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Shell Plan Disappoints Investors

Financial Times: Shell Plan Disappoints Investors

“Scandal-hit oil giant Royal Dutch/Shell will invest $45 billion over three years to boost reserves and production but its shares fell on disappointment it did not extend a stock buyback program.”: “Shell’s reserves cut caused the ousting of its previous top directors, led to $150 million in regulatory fines and cost the group its “AAA” top-grade credit rating.”: “Shell is such a long turnaround story that BP looks a less risky bet,’” said Cavendish Asset Management fund manager Paul Mumford.”

By REUTERS

Posted 23 Sept 04

LONDON (Reuters) – Scandal-hit oil giant Royal Dutch/Shell will invest $45 billion over three years to boost reserves and production but its shares fell on disappointment it did not extend a stock buyback program.

Shell, the world’s third-largest oil company, had shocked investors in January by slashing its proven oil and gas reserves by 20 percent. Subsequent smaller reserves cuts further dented investor confidence.

In a strategy presentation on Wednesday, Shell said it would spend a total of $15 billion a year in 2004/06, mostly on major gas and oil projects. It also plans to sell assets worth $10-$12 billion over the period to strengthen its finances.

However, Shell shares fell 2.6 percent from Tuesday’s 12-month high in London to 421 pence in afternoon trade, as analysts said the group could have made a more explicit promise to extend its share buyback program.

The stock was also down 2 percent in Amsterdam.

Some analysts and fund managers said that Shell’s capital expenditure, which compares to annual spending of $14 billion at larger rival BP, was higher than expected.

“They missed a golden opportunity to announce an extension of the share buyback program. I don’t think they’ve done enough,” said ING analyst Angus McPhail, who has a “hold” rating on Shell.

Shell’s reserves cut caused the ousting of its previous top directors, led to $150 million in regulatory fines and cost the group its “AAA” top-grade credit rating.

Since then, the company’s new boardroom led by Chairman Jeroen van der Veer and Managing Director Malcolm Brinded has worked hard to regain the trust of investors.

Shell said dividends remained a priority and that it planned for payouts to grow at least in line with inflation.

Van der Veer said Shell could do more share buybacks if oil prices remained high, but added he preferred not to make a firmer commitment.

“We prefer not to give promises we may regret next year,” he told reporters in London.

Canada Life fund manager Dave Bradbury said the presentation was a “little disappointing” and added that capital investment was a bit higher than forecast.

However, Bradbury said record oil prices meant that the oil sector remained an attractive one for investors.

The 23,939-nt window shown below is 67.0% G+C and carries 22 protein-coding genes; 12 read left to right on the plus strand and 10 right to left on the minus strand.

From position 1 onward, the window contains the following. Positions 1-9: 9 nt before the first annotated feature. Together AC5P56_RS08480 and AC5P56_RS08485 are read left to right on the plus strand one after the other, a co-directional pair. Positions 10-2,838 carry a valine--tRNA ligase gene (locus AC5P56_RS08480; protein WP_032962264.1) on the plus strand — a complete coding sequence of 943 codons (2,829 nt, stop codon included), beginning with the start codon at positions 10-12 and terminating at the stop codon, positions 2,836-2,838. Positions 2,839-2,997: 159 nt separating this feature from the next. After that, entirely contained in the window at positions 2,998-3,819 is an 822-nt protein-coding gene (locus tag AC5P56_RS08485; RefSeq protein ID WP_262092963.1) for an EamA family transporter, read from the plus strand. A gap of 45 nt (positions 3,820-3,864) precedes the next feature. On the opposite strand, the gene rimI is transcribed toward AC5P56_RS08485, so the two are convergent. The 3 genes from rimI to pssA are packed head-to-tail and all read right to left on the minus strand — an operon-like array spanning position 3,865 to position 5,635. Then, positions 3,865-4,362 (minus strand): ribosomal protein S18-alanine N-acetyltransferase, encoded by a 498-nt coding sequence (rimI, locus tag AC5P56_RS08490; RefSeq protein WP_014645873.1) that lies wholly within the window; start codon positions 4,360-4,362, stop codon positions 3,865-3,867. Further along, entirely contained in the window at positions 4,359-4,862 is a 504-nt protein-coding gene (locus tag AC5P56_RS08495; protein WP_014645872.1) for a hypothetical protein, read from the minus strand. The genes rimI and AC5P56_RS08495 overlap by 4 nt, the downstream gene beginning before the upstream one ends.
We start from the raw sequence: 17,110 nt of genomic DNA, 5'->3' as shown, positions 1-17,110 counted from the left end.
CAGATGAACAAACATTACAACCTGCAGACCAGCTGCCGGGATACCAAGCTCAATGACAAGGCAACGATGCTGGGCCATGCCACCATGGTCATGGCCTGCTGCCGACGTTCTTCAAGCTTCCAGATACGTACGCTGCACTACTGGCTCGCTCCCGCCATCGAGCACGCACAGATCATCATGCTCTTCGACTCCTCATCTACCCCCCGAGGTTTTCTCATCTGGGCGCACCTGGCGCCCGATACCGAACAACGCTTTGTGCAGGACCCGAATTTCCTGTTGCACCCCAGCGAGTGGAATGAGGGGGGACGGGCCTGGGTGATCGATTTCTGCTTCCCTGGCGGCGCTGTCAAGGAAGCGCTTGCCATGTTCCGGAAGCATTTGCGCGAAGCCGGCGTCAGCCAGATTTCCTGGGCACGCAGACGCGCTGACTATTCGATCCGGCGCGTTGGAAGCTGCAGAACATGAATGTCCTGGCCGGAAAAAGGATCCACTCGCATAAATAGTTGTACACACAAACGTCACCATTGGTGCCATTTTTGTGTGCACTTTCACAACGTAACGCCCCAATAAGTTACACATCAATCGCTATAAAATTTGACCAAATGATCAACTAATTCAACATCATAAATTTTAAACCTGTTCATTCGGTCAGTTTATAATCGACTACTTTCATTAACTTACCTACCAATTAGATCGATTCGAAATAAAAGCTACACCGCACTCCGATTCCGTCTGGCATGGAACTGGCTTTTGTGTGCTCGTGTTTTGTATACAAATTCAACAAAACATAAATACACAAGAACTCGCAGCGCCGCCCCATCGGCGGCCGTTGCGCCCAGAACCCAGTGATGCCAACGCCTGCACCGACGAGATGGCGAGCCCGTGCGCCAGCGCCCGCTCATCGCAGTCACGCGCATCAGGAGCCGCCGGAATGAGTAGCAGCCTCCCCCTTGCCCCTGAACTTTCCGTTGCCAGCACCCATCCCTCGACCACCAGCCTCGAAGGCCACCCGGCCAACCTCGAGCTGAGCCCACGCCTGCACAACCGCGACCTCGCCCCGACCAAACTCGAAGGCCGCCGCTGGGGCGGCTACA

Oil prices have soared amid instability in the Middle East and Russia, and Jupiter Asset Management director Tony Nutt said he was comfortable holding Shell shares in his portfolio.

“Shell was never going to be a rapid turnaround, but they’ll be aided by the strong cash-flow from high oil prices,” he said.

BOLSTERING RESERVES

Shell said it expected its proved reserve replacement ratio to average at least 100 percent in the period 2004/08 — versus 60-80 percent in 2004 — and said it would focus on major wells in areas like Nigeria, Kazakhstan, Egypt and the Gulf of Mexico.

Shell said it would also focus on its market-leading position in the liquefied natural gas sector, and that out of the planned annual $15 billion of investment, some $11.5 billion would be spent on exploration and production.

Shell reiterated production would fall from 3.7-3.8 million barrels of oil equivalent per day in 2004 to 3.5-3.8 million in 2005/06. This is in contrast to the world’s No. 1 and No. 2 oil companies, Exxon and BP, where production has risen.

However, Shell said production would rise to as much as 4 million barrels in 2009.

Shell has also embarked on a major asset sale program. The group has already earmarked for sale its Basell chemicals joint venture and InterGen power unit.

Shell added on Wednesday it had received an approach for its global liquid petroleum gas distribution and marketing business.

Van der Veer said Shell was working hard toward completing a review of its corporate structure, which is due in November.

He said Shell was considering unifying the boards of its Dutch and British holding companies, which has been long sought by many investors to improve Shell’s corporate governance.

Shell shares have recovered since the January downgrade, but they have still underperformed BP and Exxon.

“Shell is such a long turnaround story that BP looks a less risky bet,” said Cavendish Asset Management fund manager Paul Mumford.

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